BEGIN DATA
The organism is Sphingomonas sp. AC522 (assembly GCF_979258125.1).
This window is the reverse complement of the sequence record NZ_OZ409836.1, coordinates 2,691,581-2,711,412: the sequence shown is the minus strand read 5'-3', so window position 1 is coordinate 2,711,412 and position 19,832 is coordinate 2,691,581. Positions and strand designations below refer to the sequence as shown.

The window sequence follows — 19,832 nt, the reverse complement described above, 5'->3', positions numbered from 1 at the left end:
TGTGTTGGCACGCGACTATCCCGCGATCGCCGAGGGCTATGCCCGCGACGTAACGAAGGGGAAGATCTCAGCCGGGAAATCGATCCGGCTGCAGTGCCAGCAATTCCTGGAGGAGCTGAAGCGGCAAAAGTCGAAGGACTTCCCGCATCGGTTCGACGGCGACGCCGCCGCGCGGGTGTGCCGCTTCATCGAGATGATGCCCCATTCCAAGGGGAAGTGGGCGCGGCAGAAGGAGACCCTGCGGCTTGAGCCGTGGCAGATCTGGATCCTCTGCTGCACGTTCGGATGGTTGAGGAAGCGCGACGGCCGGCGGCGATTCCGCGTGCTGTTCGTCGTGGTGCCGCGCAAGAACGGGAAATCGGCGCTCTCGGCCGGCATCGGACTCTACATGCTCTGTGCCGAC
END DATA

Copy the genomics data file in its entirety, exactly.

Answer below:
The organism is Sphingomonas sp. AC522 (assembly GCF_979258125.1).
This window is the reverse complement of the sequence record NZ_OZ409836.1, coordinates 2,691,581-2,711,412: the sequence shown is the minus strand read 5'-3', so window position 1 is coordinate 2,711,412 and position 19,832 is coordinate 2,691,581. Positions and strand designations below refer to the sequence as shown.

The window sequence follows — 19,832 nt, the reverse complement described above, 5'->3', positions numbered from 1 at the left end:
TGTGTTGGCACGCGACTATCCCGCGATCGCCGAGGGCTATGCCCGCGACGTAACGAAGGGGAAGATCTCAGCCGGGAAATCGATCCGGCTGCAGTGCCAGCAATTCCTGGAGGAGCTGAAGCGGCAAAAGTCGAAGGACTTCCCGCATCGGTTCGACGGCGACGCCGCCGCGCGGGTGTGCCGCTTCATCGAGATGATGCCCCATTCCAAGGGGAAGTGGGCGCGGCAGAAGGAGACCCTGCGGCTTGAGCCGTGGCAGATCTGGATCCTCTGCTGCACGTTCGGATGGTTGAGGAAGCGCGACGGCCGGCGGCGATTCCGCGTGCTGTTCGTCGTGGTGCCGCGCAAGAACGGGAAATCGGCGCTCTCGGCCGGCATCGGACTCTACATGCTCTGTGCCGAC